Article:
Background: To prevent clinical relapse in teenagers with inflammatory bowel disease (IBD) there is a need to monitor disease activity continuously. Timely optimisation of medical treatment may nip a preclinical relapse in the bud and change the natural course of IBD. Traditionally, disease monitoring is done during scheduled visits, but this is when most teenagers report full control. IBD care could be more efficient if patients were seen at times of clinical need. This study aims to examine the effectiveness of a web-assisted calprotectin-based treatment algorithm (IBD-live) compared with usual practices in teenagers with IBD.
Methods/design: A randomized trial of web-based disease monitoring versus usual care is conducted at 10 Dutch IBD care centers. We plan to recruit 180 patients between 10-and 19-years old with quiescent IBD at baseline. Teenagers assigned to IBD-live will use the flarometer -an automatic cumulation of disease activity and fecal calprotectin measurements-to estimate probability of relapse. In case the flarometer indicates high risk the patient requires treatment intensification in accordance with national guidelines; low risk means that maintenance therapy is unchanged; and intermediate risk requires optimisation of drug adherence. Patients assigned to usual practice get the best accepted medical care with regular health checks. Primary outcome is the frequency of relapse at 52 weeks of follow-up. The diagnosis of relapse is based on a clinical activity index score >10 points necessitating remission induction therapy. Secondary outcomes include quality of life and cost-effectiveness.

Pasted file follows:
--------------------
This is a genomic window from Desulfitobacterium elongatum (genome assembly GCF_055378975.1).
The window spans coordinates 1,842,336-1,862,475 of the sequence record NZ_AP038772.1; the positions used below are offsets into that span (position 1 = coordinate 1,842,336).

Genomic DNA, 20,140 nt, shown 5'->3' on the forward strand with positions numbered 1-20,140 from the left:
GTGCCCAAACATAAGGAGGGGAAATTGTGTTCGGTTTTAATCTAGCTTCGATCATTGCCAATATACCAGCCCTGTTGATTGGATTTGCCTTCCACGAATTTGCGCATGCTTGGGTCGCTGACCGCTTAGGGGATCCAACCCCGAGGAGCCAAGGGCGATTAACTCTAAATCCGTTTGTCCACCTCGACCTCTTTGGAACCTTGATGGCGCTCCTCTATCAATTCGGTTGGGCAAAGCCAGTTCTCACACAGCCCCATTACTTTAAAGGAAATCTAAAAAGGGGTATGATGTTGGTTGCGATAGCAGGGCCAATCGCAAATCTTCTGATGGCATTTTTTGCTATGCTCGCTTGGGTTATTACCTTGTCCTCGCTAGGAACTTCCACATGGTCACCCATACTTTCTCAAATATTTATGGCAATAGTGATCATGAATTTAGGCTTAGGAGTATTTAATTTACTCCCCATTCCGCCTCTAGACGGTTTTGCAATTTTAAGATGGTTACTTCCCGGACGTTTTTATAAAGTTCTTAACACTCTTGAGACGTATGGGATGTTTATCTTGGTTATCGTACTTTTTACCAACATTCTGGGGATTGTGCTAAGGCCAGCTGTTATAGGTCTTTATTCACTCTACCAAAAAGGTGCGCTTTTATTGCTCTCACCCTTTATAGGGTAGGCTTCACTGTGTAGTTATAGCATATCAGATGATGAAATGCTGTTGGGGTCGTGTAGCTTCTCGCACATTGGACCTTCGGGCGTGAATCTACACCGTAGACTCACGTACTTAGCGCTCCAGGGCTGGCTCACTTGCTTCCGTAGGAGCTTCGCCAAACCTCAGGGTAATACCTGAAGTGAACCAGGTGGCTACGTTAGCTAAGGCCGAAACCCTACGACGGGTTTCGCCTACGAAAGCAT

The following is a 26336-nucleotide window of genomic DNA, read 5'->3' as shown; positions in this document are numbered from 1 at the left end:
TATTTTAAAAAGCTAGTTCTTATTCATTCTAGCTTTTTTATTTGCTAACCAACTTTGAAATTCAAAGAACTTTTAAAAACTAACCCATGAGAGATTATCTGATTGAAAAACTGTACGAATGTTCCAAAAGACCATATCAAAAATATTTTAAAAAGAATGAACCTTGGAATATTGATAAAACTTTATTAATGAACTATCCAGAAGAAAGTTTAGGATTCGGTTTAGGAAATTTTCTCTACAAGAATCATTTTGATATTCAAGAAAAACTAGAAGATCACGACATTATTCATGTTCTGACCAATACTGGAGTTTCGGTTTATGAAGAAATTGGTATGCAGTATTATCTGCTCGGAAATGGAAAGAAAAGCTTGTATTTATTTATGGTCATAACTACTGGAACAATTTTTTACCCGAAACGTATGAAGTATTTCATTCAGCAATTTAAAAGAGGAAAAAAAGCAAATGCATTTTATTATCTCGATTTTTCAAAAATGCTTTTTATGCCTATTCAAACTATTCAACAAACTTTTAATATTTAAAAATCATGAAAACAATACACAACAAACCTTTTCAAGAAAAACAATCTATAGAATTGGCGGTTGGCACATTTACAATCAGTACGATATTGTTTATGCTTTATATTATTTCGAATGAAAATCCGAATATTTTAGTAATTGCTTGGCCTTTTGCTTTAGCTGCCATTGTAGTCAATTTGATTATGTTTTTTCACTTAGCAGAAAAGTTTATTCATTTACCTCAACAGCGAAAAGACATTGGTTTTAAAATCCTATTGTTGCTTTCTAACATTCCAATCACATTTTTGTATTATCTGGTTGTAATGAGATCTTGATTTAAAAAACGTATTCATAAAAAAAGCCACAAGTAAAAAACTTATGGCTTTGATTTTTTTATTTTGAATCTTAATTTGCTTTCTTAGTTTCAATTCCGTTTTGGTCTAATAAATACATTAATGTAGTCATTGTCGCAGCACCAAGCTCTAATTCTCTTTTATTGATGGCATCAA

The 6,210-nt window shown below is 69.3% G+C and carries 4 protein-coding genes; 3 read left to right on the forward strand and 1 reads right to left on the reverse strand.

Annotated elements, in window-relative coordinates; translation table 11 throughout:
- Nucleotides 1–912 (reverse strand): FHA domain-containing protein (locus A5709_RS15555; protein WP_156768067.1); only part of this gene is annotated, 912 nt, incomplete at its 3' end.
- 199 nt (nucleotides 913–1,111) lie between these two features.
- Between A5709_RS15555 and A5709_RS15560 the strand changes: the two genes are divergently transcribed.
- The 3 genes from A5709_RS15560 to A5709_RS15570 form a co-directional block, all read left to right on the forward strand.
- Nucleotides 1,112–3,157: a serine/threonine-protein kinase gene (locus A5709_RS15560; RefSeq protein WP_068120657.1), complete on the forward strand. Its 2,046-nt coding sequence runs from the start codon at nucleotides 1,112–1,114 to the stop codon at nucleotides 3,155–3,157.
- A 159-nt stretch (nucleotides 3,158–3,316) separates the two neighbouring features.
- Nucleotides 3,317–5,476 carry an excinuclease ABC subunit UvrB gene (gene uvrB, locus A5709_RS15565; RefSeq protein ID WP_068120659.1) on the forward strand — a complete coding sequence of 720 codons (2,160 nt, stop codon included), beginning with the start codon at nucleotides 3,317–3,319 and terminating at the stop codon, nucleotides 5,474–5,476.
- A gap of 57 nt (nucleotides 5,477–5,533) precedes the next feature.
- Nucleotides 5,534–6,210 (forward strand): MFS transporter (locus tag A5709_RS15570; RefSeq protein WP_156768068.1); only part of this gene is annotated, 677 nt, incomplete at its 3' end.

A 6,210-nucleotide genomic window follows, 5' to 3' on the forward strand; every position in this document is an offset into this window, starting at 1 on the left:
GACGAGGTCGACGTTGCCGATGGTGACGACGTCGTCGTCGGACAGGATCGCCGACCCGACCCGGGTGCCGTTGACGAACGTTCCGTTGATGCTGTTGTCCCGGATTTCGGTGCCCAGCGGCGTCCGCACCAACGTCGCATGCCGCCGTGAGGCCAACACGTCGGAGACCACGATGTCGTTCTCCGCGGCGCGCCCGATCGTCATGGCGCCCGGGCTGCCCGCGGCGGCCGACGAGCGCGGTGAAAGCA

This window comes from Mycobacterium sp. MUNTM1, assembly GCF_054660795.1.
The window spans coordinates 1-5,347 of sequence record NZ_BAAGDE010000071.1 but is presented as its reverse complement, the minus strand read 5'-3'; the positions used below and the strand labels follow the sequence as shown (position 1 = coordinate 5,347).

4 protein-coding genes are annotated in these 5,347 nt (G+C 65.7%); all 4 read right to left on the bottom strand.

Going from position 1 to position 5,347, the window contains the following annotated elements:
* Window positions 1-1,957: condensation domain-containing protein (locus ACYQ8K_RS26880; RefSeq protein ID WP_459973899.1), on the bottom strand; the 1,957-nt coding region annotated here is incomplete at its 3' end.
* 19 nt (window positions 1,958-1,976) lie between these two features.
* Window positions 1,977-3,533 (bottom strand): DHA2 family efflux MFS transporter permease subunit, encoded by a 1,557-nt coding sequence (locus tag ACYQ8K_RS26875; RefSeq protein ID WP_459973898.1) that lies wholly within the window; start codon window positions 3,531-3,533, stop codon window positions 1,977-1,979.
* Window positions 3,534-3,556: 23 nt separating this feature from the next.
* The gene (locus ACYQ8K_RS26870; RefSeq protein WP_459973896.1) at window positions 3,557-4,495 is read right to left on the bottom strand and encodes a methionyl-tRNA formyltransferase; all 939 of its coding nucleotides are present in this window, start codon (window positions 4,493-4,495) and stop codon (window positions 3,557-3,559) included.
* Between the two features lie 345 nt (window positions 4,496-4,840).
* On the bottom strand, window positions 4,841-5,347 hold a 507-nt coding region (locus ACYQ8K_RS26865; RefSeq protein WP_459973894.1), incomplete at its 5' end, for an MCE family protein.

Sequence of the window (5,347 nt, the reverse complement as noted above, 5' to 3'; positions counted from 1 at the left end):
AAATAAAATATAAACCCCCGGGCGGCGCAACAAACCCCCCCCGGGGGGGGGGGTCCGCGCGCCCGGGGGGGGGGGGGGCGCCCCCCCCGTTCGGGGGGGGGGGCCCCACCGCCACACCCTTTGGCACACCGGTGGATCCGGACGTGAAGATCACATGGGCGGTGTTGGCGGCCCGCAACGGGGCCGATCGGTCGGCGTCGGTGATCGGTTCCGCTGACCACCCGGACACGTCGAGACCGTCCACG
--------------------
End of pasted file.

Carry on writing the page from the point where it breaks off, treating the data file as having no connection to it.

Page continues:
Discussion: Web-assisted monitoring of disease activity with rapid access for those with acute relapse may allow teenagers to develop skills that are required of adult patients (including communication and self-determination). Similar monitoring systems have been introduced for teenagers with asthma and diabetes, with a positive effect on disease control, but the intervention has not been evaluated in teenagers with IBD. A randomized trial in adult patients with ulcerative colitis showed that a web-assisted treatment algorithm is feasible, safe and cost-effective. Results of the current trial are expected to have important implications for teenagers with IBD that incurs substantial health burdens and economic costs.